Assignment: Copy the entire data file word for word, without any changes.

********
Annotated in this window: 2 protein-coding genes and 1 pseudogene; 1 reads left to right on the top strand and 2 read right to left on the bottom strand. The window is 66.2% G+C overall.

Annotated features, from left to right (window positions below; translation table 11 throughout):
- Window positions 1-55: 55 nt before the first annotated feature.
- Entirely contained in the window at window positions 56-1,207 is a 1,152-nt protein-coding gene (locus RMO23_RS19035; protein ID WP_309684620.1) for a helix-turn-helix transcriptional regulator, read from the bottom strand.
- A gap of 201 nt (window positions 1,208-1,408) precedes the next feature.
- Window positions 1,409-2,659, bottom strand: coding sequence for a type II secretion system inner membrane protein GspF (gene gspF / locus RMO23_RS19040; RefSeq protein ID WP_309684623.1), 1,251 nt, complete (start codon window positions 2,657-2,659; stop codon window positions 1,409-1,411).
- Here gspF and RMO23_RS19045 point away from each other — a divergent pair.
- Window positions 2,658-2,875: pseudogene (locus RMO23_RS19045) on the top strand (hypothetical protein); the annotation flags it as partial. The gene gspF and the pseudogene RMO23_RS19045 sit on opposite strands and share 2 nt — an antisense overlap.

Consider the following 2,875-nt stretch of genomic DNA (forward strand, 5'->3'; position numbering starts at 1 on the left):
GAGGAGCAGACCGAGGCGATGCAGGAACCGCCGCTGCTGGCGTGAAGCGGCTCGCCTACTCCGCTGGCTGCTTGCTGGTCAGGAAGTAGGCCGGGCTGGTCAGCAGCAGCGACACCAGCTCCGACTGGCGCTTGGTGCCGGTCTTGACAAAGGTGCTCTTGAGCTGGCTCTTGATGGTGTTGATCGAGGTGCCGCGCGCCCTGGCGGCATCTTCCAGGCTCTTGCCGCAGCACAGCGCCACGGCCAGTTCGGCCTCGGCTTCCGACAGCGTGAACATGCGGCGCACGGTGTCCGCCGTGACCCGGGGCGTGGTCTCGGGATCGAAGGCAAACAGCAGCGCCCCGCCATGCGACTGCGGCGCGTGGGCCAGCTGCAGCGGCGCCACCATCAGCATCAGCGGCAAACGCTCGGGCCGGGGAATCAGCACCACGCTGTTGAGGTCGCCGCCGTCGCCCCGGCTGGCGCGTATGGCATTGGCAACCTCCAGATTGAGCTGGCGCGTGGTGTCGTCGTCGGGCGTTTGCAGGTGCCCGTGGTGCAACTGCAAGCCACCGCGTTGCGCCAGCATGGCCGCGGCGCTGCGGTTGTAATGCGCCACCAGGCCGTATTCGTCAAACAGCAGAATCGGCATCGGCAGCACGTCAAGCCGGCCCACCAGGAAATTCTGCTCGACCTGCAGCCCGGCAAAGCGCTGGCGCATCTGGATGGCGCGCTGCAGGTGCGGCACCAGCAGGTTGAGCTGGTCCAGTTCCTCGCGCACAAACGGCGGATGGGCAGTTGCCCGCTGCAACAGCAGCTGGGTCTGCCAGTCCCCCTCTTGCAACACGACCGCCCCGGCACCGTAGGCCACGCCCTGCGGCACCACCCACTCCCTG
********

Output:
Annotated in this window: 2 protein-coding genes and 1 pseudogene; 1 reads left to right on the top strand and 2 read right to left on the bottom strand. The window is 66.2% G+C overall.

Annotated features, from left to right (window positions below; translation table 11 throughout):
- Window positions 1-55: 55 nt before the first annotated feature.
- Entirely contained in the window at window positions 56-1,207 is a 1,152-nt protein-coding gene (locus RMO23_RS19035; protein ID WP_309684620.1) for a helix-turn-helix transcriptional regulator, read from the bottom strand.
- A gap of 201 nt (window positions 1,208-1,408) precedes the next feature.
- Window positions 1,409-2,659, bottom strand: coding sequence for a type II secretion system inner membrane protein GspF (gene gspF / locus RMO23_RS19040; RefSeq protein ID WP_309684623.1), 1,251 nt, complete (start codon window positions 2,657-2,659; stop codon window positions 1,409-1,411).
- Here gspF and RMO23_RS19045 point away from each other — a divergent pair.
- Window positions 2,658-2,875: pseudogene (locus RMO23_RS19045) on the top strand (hypothetical protein); the annotation flags it as partial. The gene gspF and the pseudogene RMO23_RS19045 sit on opposite strands and share 2 nt — an antisense overlap.

Consider the following 2,875-nt stretch of genomic DNA (forward strand, 5'->3'; position numbering starts at 1 on the left):
GAGGAGCAGACCGAGGCGATGCAGGAACCGCCGCTGCTGGCGTGAAGCGGCTCGCCTACTCCGCTGGCTGCTTGCTGGTCAGGAAGTAGGCCGGGCTGGTCAGCAGCAGCGACACCAGCTCCGACTGGCGCTTGGTGCCGGTCTTGACAAAGGTGCTCTTGAGCTGGCTCTTGATGGTGTTGATCGAGGTGCCGCGCGCCCTGGCGGCATCTTCCAGGCTCTTGCCGCAGCACAGCGCCACGGCCAGTTCGGCCTCGGCTTCCGACAGCGTGAACATGCGGCGCACGGTGTCCGCCGTGACCCGGGGCGTGGTCTCGGGATCGAAGGCAAACAGCAGCGCCCCGCCATGCGACTGCGGCGCGTGGGCCAGCTGCAGCGGCGCCACCATCAGCATCAGCGGCAAACGCTCGGGCCGGGGAATCAGCACCACGCTGTTGAGGTCGCCGCCGTCGCCCCGGCTGGCGCGTATGGCATTGGCAACCTCCAGATTGAGCTGGCGCGTGGTGTCGTCGTCGGGCGTTTGCAGGTGCCCGTGGTGCAACTGCAAGCCACCGCGTTGCGCCAGCATGGCCGCGGCGCTGCGGTTGTAATGCGCCACCAGGCCGTATTCGTCAAACAGCAGAATCGGCATCGGCAGCACGTCAAGCCGGCCCACCAGGAAATTCTGCTCGACCTGCAGCCCGGCAAAGCGCTGGCGCATCTGGATGGCGCGCTGCAGGTGCGGCACCAGCAGGTTGAGCTGGTCCAGTTCCTCGCGCACAAACGGCGGATGGGCAGTTGCCCGCTGCAACAGCAGCTGGGTCTGCCAGTCCCCCTCTTGCAACACGACCGCCCCGGCACCGTAGGCCACGCCCTGCGGCACCACCCACTCCCTG